Sargent Shriver

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Robert Sargent Shriver, Jr. (born November 9, 1915 – January 18, 2011) was a former Ambassador to France, the first director of the Peace Corps,[1] and the Democratic Vice Presidential nominee in 1972, under George McGovern. He accepted the nomination after McGovern's first pick, former Missouri Senator Thomas Eagleton, withdrew his nomination after previous medical conditions had been reported in the news.

Robert Sargent Shriver Jr. was raised in Maryland and attended an elite private school in Connecticut on a scholarship. From there he went to Yale, then on to Yale Law School. He was a devoted Catholic and, like many young people raised between the world wars, a searcher for peace.[2]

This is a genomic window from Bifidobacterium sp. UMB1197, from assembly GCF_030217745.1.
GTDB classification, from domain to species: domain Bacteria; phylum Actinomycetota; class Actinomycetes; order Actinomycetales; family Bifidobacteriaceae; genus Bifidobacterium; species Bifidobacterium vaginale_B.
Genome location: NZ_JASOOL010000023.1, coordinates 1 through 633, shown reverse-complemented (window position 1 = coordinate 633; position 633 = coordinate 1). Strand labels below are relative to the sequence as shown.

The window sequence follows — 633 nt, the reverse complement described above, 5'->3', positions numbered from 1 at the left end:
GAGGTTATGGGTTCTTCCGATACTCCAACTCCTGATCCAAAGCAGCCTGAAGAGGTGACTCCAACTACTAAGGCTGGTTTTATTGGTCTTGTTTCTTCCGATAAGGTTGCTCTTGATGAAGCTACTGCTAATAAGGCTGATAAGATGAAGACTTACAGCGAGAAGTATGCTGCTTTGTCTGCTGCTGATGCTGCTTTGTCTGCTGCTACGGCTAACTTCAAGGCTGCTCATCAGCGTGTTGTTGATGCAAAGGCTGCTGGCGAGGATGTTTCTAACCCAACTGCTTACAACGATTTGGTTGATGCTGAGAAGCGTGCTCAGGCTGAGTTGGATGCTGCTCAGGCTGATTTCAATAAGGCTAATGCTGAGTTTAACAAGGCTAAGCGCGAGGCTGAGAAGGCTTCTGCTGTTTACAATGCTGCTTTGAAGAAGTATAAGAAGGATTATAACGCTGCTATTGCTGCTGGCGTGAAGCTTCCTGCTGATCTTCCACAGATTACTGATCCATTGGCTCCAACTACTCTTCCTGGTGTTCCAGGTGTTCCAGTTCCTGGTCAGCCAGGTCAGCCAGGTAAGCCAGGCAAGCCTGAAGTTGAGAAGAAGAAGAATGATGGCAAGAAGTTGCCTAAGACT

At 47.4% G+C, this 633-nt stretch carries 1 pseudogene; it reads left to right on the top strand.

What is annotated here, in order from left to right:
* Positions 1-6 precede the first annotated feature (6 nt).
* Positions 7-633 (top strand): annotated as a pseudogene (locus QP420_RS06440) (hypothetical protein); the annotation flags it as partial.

In addition to Shriver's work with the Peace Corps, he was also responsible for the foundation of Head Start, VISTA, Job Corps, and Upward Bound.

For a short time in 1976, Shriver unsuccessfully sought the Democratic nomination for President.

In 1984, he was elected President of the Special Olympics (Eunice Kennedy Shriver's great legacy), and in 1990 was appointed Chairman of the Board.

For his lifelong service, Shriver received the Presidential Medal of Freedom in 1994, from President Bill Clinton.

Shriver was married to Eunice Kennedy, a sister to John F. Kennedy, Robert Kennedy, and Ted Kennedy, and one of the founders of the Special Olympics. Together, they have five children, including Maria Shriver, former wife of California Governor Arnold Schwarzenegger.


  2. "Sargent Shriver", Time. 

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